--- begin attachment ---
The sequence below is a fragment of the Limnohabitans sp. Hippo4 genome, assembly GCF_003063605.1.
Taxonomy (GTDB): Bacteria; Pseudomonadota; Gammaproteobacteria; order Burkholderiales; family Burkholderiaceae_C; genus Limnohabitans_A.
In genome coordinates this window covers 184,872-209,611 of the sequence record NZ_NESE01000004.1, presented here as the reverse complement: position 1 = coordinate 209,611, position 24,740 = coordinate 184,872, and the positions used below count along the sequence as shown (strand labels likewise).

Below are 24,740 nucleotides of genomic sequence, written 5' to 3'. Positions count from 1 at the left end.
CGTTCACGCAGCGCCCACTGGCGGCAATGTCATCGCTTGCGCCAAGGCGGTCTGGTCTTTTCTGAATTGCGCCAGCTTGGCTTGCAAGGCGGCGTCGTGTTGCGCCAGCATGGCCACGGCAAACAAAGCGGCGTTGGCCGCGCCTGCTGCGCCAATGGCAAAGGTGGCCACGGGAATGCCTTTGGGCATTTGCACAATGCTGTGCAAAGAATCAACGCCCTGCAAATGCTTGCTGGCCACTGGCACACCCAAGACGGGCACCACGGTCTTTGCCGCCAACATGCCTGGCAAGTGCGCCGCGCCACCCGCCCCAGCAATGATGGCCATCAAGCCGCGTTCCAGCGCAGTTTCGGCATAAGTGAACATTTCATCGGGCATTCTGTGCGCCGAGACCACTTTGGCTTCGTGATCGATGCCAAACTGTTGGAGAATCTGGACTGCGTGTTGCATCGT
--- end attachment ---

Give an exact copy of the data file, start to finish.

The sequence below is a fragment of the Limnohabitans sp. Hippo4 genome, assembly GCF_003063605.1.
Taxonomy (GTDB): Bacteria; Pseudomonadota; Gammaproteobacteria; order Burkholderiales; family Burkholderiaceae_C; genus Limnohabitans_A.
In genome coordinates this window covers 184,872-209,611 of the sequence record NZ_NESE01000004.1, presented here as the reverse complement: position 1 = coordinate 209,611, position 24,740 = coordinate 184,872, and the positions used below count along the sequence as shown (strand labels likewise).

Below are 24,740 nucleotides of genomic sequence, written 5' to 3'. Positions count from 1 at the left end.
CGTTCACGCAGCGCCCACTGGCGGCAATGTCATCGCTTGCGCCAAGGCGGTCTGGTCTTTTCTGAATTGCGCCAGCTTGGCTTGCAAGGCGGCGTCGTGTTGCGCCAGCATGGCCACGGCAAACAAAGCGGCGTTGGCCGCGCCTGCTGCGCCAATGGCAAAGGTGGCCACGGGAATGCCTTTGGGCATTTGCACAATGCTGTGCAAAGAATCAACGCCCTGCAAATGCTTGCTGGCCACTGGCACACCCAAGACGGGCACCACGGTCTTTGCCGCCAACATGCCTGGCAAGTGCGCCGCGCCACCCGCCCCAGCAATGATGGCCATCAAGCCGCGTTCCAGCGCAGTTTCGGCATAAGTGAACATTTCATCGGGCATTCTGTGCGCCGAGACCACTTTGGCTTCGTGATCGATGCCAAACTGTTGGAGAATCTGGACTGCGTGTTGCATCGT